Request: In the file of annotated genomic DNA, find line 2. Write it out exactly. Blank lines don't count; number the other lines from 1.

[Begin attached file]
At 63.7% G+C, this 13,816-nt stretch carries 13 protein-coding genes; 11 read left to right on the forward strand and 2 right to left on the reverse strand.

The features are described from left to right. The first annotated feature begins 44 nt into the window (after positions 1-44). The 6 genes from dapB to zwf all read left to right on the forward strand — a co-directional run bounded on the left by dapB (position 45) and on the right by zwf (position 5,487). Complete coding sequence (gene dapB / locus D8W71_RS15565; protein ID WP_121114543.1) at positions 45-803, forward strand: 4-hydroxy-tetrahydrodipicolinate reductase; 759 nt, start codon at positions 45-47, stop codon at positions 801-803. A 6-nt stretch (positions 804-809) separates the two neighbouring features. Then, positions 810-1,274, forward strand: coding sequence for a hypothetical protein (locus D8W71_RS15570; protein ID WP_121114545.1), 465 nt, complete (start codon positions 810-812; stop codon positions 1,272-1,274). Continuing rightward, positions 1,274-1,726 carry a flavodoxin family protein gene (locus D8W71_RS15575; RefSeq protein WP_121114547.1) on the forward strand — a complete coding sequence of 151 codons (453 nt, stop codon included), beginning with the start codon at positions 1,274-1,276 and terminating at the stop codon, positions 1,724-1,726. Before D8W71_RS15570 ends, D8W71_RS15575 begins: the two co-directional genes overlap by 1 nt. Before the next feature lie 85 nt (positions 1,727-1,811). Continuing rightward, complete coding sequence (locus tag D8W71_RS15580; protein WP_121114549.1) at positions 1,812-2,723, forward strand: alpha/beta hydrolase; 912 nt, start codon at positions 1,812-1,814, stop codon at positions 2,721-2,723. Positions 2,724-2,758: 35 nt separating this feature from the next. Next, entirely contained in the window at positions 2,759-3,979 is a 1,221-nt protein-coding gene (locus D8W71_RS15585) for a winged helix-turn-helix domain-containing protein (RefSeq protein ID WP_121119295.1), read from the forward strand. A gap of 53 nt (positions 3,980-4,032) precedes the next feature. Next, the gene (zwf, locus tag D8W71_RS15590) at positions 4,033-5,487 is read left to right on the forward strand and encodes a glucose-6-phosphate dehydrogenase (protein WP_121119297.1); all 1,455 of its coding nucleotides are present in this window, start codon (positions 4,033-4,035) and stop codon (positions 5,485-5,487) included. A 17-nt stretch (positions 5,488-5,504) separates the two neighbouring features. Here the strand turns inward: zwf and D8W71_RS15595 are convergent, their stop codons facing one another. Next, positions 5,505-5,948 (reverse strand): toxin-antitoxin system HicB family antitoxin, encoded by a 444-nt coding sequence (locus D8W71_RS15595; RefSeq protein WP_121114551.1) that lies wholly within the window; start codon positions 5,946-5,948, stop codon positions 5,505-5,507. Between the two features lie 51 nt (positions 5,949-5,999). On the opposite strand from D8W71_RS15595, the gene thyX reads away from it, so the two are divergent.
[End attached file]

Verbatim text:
The features are described from left to right. The first annotated feature begins 44 nt into the window (after positions 1-44). The 6 genes from dapB to zwf all read left to right on the forward strand — a co-directional run bounded on the left by dapB (position 45) and on the right by zwf (position 5,487). Complete coding sequence (gene dapB / locus D8W71_RS15565; protein ID WP_121114543.1) at positions 45-803, forward strand: 4-hydroxy-tetrahydrodipicolinate reductase; 759 nt, start codon at positions 45-47, stop codon at positions 801-803. A 6-nt stretch (positions 804-809) separates the two neighbouring features. Then, positions 810-1,274, forward strand: coding sequence for a hypothetical protein (locus D8W71_RS15570; protein ID WP_121114545.1), 465 nt, complete (start codon positions 810-812; stop codon positions 1,272-1,274). Continuing rightward, positions 1,274-1,726 carry a flavodoxin family protein gene (locus D8W71_RS15575; RefSeq protein WP_121114547.1) on the forward strand — a complete coding sequence of 151 codons (453 nt, stop codon included), beginning with the start codon at positions 1,274-1,276 and terminating at the stop codon, positions 1,724-1,726. Before D8W71_RS15570 ends, D8W71_RS15575 begins: the two co-directional genes overlap by 1 nt. Before the next feature lie 85 nt (positions 1,727-1,811). Continuing rightward, complete coding sequence (locus tag D8W71_RS15580; protein WP_121114549.1) at positions 1,812-2,723, forward strand: alpha/beta hydrolase; 912 nt, start codon at positions 1,812-1,814, stop codon at positions 2,721-2,723. Positions 2,724-2,758: 35 nt separating this feature from the next. Next, entirely contained in the window at positions 2,759-3,979 is a 1,221-nt protein-coding gene (locus D8W71_RS15585) for a winged helix-turn-helix domain-containing protein (RefSeq protein ID WP_121119295.1), read from the forward strand. A gap of 53 nt (positions 3,980-4,032) precedes the next feature. Next, the gene (zwf, locus tag D8W71_RS15590) at positions 4,033-5,487 is read left to right on the forward strand and encodes a glucose-6-phosphate dehydrogenase (protein WP_121119297.1); all 1,455 of its coding nucleotides are present in this window, start codon (positions 4,033-4,035) and stop codon (positions 5,485-5,487) included. A 17-nt stretch (positions 5,488-5,504) separates the two neighbouring features. Here the strand turns inward: zwf and D8W71_RS15595 are convergent, their stop codons facing one another. Next, positions 5,505-5,948 (reverse strand): toxin-antitoxin system HicB family antitoxin, encoded by a 444-nt coding sequence (locus D8W71_RS15595; RefSeq protein WP_121114551.1) that lies wholly within the window; start codon positions 5,946-5,948, stop codon positions 5,505-5,507. Between the two features lie 51 nt (positions 5,949-5,999). On the opposite strand from D8W71_RS15595, the gene thyX reads away from it, so the two are divergent.